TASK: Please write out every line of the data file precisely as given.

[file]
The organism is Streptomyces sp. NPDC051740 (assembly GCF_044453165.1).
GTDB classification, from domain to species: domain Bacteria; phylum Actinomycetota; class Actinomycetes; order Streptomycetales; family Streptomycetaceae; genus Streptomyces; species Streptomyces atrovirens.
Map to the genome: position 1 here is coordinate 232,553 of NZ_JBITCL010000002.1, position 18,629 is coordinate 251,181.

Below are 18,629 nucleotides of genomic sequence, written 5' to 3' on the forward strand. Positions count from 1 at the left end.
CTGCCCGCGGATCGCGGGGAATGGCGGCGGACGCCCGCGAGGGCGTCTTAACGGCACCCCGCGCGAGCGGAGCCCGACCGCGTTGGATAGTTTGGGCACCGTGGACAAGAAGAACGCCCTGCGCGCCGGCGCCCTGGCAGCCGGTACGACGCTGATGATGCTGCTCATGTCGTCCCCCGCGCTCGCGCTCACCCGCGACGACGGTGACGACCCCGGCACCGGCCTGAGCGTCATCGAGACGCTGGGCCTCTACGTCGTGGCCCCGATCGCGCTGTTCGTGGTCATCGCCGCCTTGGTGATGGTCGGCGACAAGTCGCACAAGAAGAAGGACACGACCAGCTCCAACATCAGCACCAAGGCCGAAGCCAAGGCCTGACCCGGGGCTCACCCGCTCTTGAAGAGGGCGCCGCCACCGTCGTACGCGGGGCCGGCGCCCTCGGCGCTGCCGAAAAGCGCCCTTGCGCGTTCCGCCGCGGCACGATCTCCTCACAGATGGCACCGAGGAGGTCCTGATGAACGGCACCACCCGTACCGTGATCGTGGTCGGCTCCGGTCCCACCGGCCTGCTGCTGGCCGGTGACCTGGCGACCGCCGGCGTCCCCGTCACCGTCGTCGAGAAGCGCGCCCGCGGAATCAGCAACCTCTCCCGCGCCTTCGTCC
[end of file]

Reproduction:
The organism is Streptomyces sp. NPDC051740 (assembly GCF_044453165.1).
GTDB classification, from domain to species: domain Bacteria; phylum Actinomycetota; class Actinomycetes; order Streptomycetales; family Streptomycetaceae; genus Streptomyces; species Streptomyces atrovirens.
Map to the genome: position 1 here is coordinate 232,553 of NZ_JBITCL010000002.1, position 18,629 is coordinate 251,181.

Below are 18,629 nucleotides of genomic sequence, written 5' to 3' on the forward strand. Positions count from 1 at the left end.
CTGCCCGCGGATCGCGGGGAATGGCGGCGGACGCCCGCGAGGGCGTCTTAACGGCACCCCGCGCGAGCGGAGCCCGACCGCGTTGGATAGTTTGGGCACCGTGGACAAGAAGAACGCCCTGCGCGCCGGCGCCCTGGCAGCCGGTACGACGCTGATGATGCTGCTCATGTCGTCCCCCGCGCTCGCGCTCACCCGCGACGACGGTGACGACCCCGGCACCGGCCTGAGCGTCATCGAGACGCTGGGCCTCTACGTCGTGGCCCCGATCGCGCTGTTCGTGGTCATCGCCGCCTTGGTGATGGTCGGCGACAAGTCGCACAAGAAGAAGGACACGACCAGCTCCAACATCAGCACCAAGGCCGAAGCCAAGGCCTGACCCGGGGCTCACCCGCTCTTGAAGAGGGCGCCGCCACCGTCGTACGCGGGGCCGGCGCCCTCGGCGCTGCCGAAAAGCGCCCTTGCGCGTTCCGCCGCGGCACGATCTCCTCACAGATGGCACCGAGGAGGTCCTGATGAACGGCACCACCCGTACCGTGATCGTGGTCGGCTCCGGTCCCACCGGCCTGCTGCTGGCCGGTGACCTGGCGACCGCCGGCGTCCCCGTCACCGTCGTCGAGAAGCGCGCCCGCGGAATCAGCAACCTCTCCCGCGCCTTCGTCC